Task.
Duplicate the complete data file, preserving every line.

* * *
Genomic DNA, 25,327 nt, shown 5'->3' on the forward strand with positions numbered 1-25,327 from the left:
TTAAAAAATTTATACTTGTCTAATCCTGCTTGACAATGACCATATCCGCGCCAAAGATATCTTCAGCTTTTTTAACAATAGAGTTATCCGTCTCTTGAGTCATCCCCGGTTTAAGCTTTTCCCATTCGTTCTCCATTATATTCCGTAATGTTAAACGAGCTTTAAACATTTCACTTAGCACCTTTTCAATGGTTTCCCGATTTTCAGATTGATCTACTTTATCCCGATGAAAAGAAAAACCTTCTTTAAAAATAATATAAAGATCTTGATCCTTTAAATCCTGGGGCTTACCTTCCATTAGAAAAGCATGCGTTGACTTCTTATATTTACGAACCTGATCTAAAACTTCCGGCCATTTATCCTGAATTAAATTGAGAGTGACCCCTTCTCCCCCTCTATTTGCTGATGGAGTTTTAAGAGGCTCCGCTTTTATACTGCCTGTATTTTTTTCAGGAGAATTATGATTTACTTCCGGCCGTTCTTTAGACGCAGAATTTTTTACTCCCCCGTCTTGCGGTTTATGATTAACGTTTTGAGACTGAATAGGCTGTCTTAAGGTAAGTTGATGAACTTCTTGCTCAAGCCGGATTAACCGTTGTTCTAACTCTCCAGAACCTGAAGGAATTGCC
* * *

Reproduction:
Genomic DNA, 25,327 nt, shown 5'->3' on the forward strand with positions numbered 1-25,327 from the left:
TTAAAAAATTTATACTTGTCTAATCCTGCTTGACAATGACCATATCCGCGCCAAAGATATCTTCAGCTTTTTTAACAATAGAGTTATCCGTCTCTTGAGTCATCCCCGGTTTAAGCTTTTCCCATTCGTTCTCCATTATATTCCGTAATGTTAAACGAGCTTTAAACATTTCACTTAGCACCTTTTCAATGGTTTCCCGATTTTCAGATTGATCTACTTTATCCCGATGAAAAGAAAAACCTTCTTTAAAAATAATATAAAGATCTTGATCCTTTAAATCCTGGGGCTTACCTTCCATTAGAAAAGCATGCGTTGACTTCTTATATTTACGAACCTGATCTAAAACTTCCGGCCATTTATCCTGAATTAAATTGAGAGTGACCCCTTCTCCCCCTCTATTTGCTGATGGAGTTTTAAGAGGCTCCGCTTTTATACTGCCTGTATTTTTTTCAGGAGAATTATGATTTACTTCCGGCCGTTCTTTAGACGCAGAATTTTTTACTCCCCCGTCTTGCGGTTTATGATTAACGTTTTGAGACTGAATAGGCTGTCTTAAGGTAAGTTGATGAACTTCTTGCTCAAGCCGGATTAACCGTTGTTCTAACTCTCCAGAACCTGAAGGAATTGCC